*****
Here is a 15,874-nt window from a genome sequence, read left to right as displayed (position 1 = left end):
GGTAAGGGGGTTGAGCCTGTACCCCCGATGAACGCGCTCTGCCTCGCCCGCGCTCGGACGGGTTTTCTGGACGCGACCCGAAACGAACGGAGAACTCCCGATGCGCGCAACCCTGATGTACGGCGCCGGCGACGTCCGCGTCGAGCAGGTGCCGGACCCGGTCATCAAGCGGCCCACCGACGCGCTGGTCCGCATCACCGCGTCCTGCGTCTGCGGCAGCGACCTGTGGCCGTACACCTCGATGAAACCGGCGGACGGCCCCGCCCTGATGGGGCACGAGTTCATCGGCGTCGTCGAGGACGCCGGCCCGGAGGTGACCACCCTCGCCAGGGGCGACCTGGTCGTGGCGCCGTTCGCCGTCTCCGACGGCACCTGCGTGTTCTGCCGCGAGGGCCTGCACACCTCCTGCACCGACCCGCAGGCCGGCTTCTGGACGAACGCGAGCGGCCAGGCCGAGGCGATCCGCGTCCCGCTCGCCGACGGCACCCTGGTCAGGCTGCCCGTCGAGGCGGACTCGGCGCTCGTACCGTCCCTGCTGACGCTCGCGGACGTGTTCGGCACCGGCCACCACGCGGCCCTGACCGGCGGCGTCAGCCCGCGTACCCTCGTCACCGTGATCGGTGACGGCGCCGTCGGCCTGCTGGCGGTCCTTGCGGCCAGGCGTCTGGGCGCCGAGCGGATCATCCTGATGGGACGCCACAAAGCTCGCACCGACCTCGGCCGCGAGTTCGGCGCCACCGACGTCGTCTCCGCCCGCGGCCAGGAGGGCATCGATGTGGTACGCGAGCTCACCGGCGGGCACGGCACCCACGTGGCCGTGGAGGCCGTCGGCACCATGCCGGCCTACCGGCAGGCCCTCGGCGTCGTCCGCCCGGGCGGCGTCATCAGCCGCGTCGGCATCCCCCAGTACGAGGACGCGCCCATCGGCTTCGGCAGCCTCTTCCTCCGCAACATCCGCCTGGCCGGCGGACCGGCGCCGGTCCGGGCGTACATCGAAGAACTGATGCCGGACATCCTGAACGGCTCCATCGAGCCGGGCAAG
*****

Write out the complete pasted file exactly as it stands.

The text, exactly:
Here is a 15,874-nt window from a genome sequence, read left to right as displayed (position 1 = left end):
GGTAAGGGGGTTGAGCCTGTACCCCCGATGAACGCGCTCTGCCTCGCCCGCGCTCGGACGGGTTTTCTGGACGCGACCCGAAACGAACGGAGAACTCCCGATGCGCGCAACCCTGATGTACGGCGCCGGCGACGTCCGCGTCGAGCAGGTGCCGGACCCGGTCATCAAGCGGCCCACCGACGCGCTGGTCCGCATCACCGCGTCCTGCGTCTGCGGCAGCGACCTGTGGCCGTACACCTCGATGAAACCGGCGGACGGCCCCGCCCTGATGGGGCACGAGTTCATCGGCGTCGTCGAGGACGCCGGCCCGGAGGTGACCACCCTCGCCAGGGGCGACCTGGTCGTGGCGCCGTTCGCCGTCTCCGACGGCACCTGCGTGTTCTGCCGCGAGGGCCTGCACACCTCCTGCACCGACCCGCAGGCCGGCTTCTGGACGAACGCGAGCGGCCAGGCCGAGGCGATCCGCGTCCCGCTCGCCGACGGCACCCTGGTCAGGCTGCCCGTCGAGGCGGACTCGGCGCTCGTACCGTCCCTGCTGACGCTCGCGGACGTGTTCGGCACCGGCCACCACGCGGCCCTGACCGGCGGCGTCAGCCCGCGTACCCTCGTCACCGTGATCGGTGACGGCGCCGTCGGCCTGCTGGCGGTCCTTGCGGCCAGGCGTCTGGGCGCCGAGCGGATCATCCTGATGGGACGCCACAAAGCTCGCACCGACCTCGGCCGCGAGTTCGGCGCCACCGACGTCGTCTCCGCCCGCGGCCAGGAGGGCATCGATGTGGTACGCGAGCTCACCGGCGGGCACGGCACCCACGTGGCCGTGGAGGCCGTCGGCACCATGCCGGCCTACCGGCAGGCCCTCGGCGTCGTCCGCCCGGGCGGCGTCATCAGCCGCGTCGGCATCCCCCAGTACGAGGACGCGCCCATCGGCTTCGGCAGCCTCTTCCTCCGCAACATCCGCCTGGCCGGCGGACCGGCGCCGGTCCGGGCGTACATCGAAGAACTGATGCCGGACATCCTGAACGGCTCCATCGAGCCGGGCAAG